Table 4 Mean (± SEM) passive (prone) and active (upright) vertebral compliance (Newtons) across the entire spinal column (C1 to L5) and each segment prior to the performance of upright trunk muscle exercise in 1 g (PRE UPRIGHT) and during exposure to 1 g at the CoM via short-arm centrifugation (PRE SAHC)

Trunk muscle exercise during UPRIGHT and SAHC failed to induce significant reductions in passive vertebral compliance in the entire column, cervical, thoracic, or lumbar regions (Table 5). However, UPRIGHT trunk exercise induced reduced passive vertebral compliance with ‘large’ Hedge’s g effect sizes in all regions (and entire column), except for the lumbar region.

Table 5 Mean (± SEM) passive (prone) vertebral compliance (Newtons) across the entire spinal column (C1 to L5) and each segment prior to (PRE UPRIGHT) and following (POST UPRIGHT) the performance of trunk muscle exercise in 1 g; and prior to (PRE SAHC) and following (POST SAHC) the performance trunk muscle exercise during 1 g at the CoM via short-arm centrifugation

UPRIGHT trunk muscle exercise induced significant reductions (with ‘medium’ Hedge’s g effect sizes) in thoracic, but not cervical, lumbar, or entire column active vertebral compliance (Table 6). Similarly, significant reductions in thoracic active vertebral compliance were induced (with ‘large’ Hedge’s g effect sizes) by trunk muscle exercise during SAHC, but not in the cervical, lumbar, or entire column.

Table 6 Mean (± SEM) passive (prone) vertebral compliance (Newtons) across the entire spinal column (C1 to L5) and each segment prior to (PRE SAHC) and following (POST SAHC) the performance of trunk muscle exercise during 1 g at the CoM via short-arm centrifugation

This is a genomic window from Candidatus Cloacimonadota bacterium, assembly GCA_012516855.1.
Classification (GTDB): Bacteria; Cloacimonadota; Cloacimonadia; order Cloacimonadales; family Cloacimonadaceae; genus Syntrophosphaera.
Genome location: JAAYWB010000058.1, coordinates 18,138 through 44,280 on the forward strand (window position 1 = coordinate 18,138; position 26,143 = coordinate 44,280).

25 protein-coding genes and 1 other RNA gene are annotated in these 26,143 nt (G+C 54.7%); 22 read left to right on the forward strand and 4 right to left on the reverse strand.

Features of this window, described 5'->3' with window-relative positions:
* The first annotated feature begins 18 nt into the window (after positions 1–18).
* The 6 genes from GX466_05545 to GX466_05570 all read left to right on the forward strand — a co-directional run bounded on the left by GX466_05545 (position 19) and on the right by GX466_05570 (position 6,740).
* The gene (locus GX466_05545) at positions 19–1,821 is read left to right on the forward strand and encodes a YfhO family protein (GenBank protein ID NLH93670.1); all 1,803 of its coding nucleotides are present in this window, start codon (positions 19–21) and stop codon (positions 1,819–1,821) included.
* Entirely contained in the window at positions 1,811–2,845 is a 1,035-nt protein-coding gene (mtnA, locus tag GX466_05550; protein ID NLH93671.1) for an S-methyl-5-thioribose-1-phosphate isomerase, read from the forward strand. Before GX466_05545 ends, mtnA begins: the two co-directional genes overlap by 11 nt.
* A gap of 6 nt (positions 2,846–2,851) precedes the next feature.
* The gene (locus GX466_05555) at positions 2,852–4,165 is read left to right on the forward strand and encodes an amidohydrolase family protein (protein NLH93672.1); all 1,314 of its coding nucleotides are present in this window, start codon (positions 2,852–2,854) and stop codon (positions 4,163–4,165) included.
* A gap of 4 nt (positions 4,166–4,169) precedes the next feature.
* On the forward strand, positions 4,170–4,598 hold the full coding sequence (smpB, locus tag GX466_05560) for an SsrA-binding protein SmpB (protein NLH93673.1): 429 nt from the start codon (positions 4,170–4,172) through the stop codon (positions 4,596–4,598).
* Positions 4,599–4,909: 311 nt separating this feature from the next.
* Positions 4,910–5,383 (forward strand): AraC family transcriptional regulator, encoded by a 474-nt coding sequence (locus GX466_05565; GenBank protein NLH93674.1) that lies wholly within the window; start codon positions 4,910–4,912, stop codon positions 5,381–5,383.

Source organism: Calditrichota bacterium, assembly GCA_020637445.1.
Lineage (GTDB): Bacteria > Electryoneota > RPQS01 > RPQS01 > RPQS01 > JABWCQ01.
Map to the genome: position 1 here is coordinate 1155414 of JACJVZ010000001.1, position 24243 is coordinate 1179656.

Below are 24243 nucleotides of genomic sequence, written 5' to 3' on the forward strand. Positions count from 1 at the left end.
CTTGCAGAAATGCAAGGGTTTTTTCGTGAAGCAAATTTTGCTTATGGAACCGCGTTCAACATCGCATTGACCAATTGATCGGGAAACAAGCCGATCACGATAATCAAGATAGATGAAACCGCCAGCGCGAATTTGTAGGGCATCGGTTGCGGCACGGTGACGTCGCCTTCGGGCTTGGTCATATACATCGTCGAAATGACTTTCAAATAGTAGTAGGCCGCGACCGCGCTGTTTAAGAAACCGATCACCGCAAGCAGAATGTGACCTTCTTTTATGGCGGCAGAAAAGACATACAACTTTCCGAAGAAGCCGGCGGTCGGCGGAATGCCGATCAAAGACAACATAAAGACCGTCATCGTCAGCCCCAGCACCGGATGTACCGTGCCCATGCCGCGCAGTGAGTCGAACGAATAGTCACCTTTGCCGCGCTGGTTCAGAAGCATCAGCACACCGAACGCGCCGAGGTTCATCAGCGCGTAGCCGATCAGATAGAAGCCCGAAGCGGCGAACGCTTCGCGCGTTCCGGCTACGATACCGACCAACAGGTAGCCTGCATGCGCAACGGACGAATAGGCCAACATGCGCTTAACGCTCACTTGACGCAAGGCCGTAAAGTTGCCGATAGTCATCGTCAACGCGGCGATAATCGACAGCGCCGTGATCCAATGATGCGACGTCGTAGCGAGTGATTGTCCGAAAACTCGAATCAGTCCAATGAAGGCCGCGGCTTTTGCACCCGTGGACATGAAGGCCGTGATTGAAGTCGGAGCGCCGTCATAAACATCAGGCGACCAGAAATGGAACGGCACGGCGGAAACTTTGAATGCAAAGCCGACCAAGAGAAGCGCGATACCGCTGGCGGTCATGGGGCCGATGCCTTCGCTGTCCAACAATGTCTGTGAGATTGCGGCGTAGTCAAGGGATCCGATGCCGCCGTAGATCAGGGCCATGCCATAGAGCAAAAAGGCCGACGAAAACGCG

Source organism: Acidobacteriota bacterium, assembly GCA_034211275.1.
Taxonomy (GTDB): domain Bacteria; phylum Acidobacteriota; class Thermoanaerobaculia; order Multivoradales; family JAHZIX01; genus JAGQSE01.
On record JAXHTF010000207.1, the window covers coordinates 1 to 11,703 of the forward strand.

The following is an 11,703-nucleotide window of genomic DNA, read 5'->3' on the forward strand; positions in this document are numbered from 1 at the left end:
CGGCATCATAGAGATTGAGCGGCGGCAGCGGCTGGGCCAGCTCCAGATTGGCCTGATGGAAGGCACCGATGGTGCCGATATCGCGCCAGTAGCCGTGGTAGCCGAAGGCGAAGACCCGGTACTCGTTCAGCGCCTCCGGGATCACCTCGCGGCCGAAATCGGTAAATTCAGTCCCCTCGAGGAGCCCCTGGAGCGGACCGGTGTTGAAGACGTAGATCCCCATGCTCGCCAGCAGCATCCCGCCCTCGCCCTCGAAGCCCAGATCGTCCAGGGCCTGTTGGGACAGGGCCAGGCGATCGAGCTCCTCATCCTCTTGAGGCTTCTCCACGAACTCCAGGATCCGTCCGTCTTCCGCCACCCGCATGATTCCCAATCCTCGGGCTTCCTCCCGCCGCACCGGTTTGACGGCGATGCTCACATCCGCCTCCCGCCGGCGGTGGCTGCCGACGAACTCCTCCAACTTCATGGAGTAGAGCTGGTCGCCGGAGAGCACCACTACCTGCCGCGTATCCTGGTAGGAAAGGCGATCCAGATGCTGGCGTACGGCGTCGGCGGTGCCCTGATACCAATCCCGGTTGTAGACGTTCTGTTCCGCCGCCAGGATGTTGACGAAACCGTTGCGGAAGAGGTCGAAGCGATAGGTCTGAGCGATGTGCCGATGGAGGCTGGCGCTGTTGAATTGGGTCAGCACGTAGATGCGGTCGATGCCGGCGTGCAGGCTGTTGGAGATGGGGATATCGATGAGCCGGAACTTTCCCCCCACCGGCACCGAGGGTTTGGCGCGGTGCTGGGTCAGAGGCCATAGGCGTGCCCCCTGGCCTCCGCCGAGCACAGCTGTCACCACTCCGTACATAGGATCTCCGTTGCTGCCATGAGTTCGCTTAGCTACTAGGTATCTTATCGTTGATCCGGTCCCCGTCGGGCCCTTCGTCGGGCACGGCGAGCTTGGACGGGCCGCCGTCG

No significant differences (or strong Hedge’s g) were observed Δ (POST–PRE) between UPRIGHT and SAHC in passive or active vertebral compliance over the entire column, cervical, thoracic or lumbar segments.

Discussion

The present study sought to determine the effect of lateral stabilization, trunk rotation and isometric abdominal exercises upon lumbar IVD height, and both passive and active vertebral compliance when performed supine on a SAHC with 1 g at the CoM, compared to that generated with equivalent upright exercise in 1 g.

The main findings of the study were that trunk (lateral stabilization, trunk rotation and isometric abdominal) exercises were feasible and tolerable but had no significant effect upon IVD height (L2–S1) when performed upright or supine on the SAHC with 1 g at the CoM. However, a ‘large’ hedge’s g effect size was observed for L2–L3 compression following UPRIGHT trunk exercise. Active vertebral compliance was significantly greater than passive across the entire column and in each spinal (cervical, thoracic and lumbar) segment prior to both UPRIGHT and SAHC trunk muscle exercise. Trunk muscle exercise failed to induce significant reduction of passive vertebral compliance when performed UPRIGHT, although ‘large’ Hedge’s g effect sizes were observed in all but the lumbar region. UPRIGHT and SAHC trunk muscle exercise induced significant reductions in thoracic, but not cervical, lumbar, or entire column active vertebral compliance with no differences between conditions.

No reports of discomfort, pain or motion sickness were observed in either condition, suggesting that the performance of lateral stabilization, trunk rotation and isometric abdominal exercises is compatible with SAHC with 1 g at the CoM.

Effects on intervertebral disc height

Trunk (lateral stabilization, trunk rotation and isometric abdominal) exercises had no effect upon IVD height (L2–S1) when performed upright, or supine on the SAHC with 1 g at the CoM. However, following UPRIGHT trunk exercise reduction of L2–L3 height had a ‘large’ hedge’s g effect size. In addition, a ‘large’ hedge’s g effect size was reported for L2–L3 IVD height reductions POST SAHC compared to UPRIGHT. This suggests that the lower lumbar region appears most sensitive and that loading during SAHC was less effective than UPRIGHT.

Interestingly, IVD compression—in particular lower lumbar—has been observed following re-orientation [15], diurnal loading on Earth [13] and exercise-induced loading [14, 55]. However, this data was acquired with MRI, which is more sensitive and less subject to investigator error than ultrasound. Our data was captured with ultrasound as MRI is currently not compatible with spaceflight. Whilst this study suggests functionally significant IVD compression was not induced, we have previously observed significant disc compression following squatting during SAHC with 1 g, and to a greater extent 1.5 g at the CoM [unpublished observations 44]. Thus, follow up studies with MRI are warranted.